The Elderly Magician Drinks Alone

They call the bar
The Broken Wand
but its real name
is Charlie P’s.

And on a stool
an old man sits
sipping rye
mixed with black tea.

And in his hands
a well-read letter,
and slightly worn;

A letter that’s
engaged the man
in a bitter,
mental war.

Is it a warning
from his enemies
or an overt

The words chill him
to his core
though its authorship
be a mystery.

He drinks, he thinks
of all the tricks
he’s played
on those he knows.

He thinks, he drinks
another round
’til he trembles
from his woes.

The old spell-spinner
then decides
from whom the letter
must have come.

He conjures up
an onyx blade
that shows he knows
what must be done.

A southern Rose
waits home in bed,
a Rose not
always his.

For his Rose was
once married to
the white warlock,
Finneaus Phibb.

Upon Phibb’s abode
does the man
descend with weapon
held so tight.

Where Finneaus Phibb
sleeps sweet and sound
under star-wove
cover of moonlight.

“Arise ye, Phibb,
you spurious knave!
Arise, to meet
your doom!”

“Arise, arise,
illiterate waif!
Your foul words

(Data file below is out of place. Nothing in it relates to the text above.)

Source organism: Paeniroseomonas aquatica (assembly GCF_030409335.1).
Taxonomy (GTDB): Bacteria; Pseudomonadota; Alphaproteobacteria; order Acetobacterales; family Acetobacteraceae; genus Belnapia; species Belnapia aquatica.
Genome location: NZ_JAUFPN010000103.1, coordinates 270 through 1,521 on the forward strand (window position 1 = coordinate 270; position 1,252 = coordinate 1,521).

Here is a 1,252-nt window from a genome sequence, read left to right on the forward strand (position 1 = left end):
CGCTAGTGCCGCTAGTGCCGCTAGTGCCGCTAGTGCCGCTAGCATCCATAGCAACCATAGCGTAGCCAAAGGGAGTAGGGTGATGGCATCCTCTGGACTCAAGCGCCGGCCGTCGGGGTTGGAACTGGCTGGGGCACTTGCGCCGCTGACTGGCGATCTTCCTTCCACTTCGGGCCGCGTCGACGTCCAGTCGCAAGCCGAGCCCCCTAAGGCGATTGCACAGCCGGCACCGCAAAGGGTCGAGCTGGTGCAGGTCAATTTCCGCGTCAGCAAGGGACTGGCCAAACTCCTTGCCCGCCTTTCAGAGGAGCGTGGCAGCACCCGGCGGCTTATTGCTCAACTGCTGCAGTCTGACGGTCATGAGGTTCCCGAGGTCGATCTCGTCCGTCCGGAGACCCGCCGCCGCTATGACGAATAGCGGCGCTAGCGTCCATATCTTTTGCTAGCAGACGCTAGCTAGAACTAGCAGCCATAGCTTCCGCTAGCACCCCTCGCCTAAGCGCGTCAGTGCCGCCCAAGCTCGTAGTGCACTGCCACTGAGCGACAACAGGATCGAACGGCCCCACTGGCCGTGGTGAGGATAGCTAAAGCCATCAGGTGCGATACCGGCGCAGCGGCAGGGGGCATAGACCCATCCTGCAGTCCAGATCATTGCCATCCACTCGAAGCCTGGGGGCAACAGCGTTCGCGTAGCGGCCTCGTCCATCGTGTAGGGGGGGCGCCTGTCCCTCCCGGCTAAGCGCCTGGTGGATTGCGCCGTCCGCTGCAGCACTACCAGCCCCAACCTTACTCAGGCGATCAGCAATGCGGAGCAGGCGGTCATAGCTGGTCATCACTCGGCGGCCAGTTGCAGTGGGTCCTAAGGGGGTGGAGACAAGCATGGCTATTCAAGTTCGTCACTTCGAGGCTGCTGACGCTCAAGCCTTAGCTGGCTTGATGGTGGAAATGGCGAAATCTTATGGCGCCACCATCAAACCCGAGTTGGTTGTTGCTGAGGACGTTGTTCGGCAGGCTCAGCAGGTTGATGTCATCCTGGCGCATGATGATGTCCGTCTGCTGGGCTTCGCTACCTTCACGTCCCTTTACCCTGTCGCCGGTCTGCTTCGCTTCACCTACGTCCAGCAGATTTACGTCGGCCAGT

have come home to wound!”

Then in pale smoke
and bone white robes
comes the roguish,
Phinneaus Phibb.

“What noise, trouble,
what grief you bring
to that home
which you’re forbid?”

“‘Tis grief indeed
I wield, white one.
A greater grief
you’ll never find.

“Your letter’s stoked
my quiet ire.
Now only blood
will soothe my mind!”

White Phibb, he laughs
and turns his face
up to
the moonlit sky.

Then he speaks
an incantation
that brings lightening
to his eyes.

“The words that wound
your heart,” says Phibb,
“were not wrought
by mine hand.”

“The words that wound
your heart,” says Phibb,
“shall be your end
right where you stand!”

“Hold now, hold,
how can it be,
that these words
are not from you?”

“For they tell of
love – once had –
now lost to time’s
fathomless pool.”

The old man’s anger
falters then
and his voice
grows meek and mild.

Then White Phibb’s eyes
do rest and soften
before his soul
returns from wild.

The old man says,
“I am mistaken.”
White Phibb says,
“To be sure.”

The old man says,
“I am foresaken.”
White Phibb asks,
“Have you talked with her?”

Then interrupted
Phinneaus Phibb
into the night.

Leaving the
elderly magician
to contemplate
his wrongs and rights.

He reads the letter
once and then
once more
for fortune’s sake.

Then he tosses the letter
to the winds
to see which
direction to take.

The wind blows South
as he knew it would
to the lands where
sweet roses dwell.

But he instead heads West
to The Broken Wand –
the favorite bar
in his lonely cell.

*inspired by rachel lyon’s plot roulette

The Elderly Magician Drinks Alone

Sock it to me

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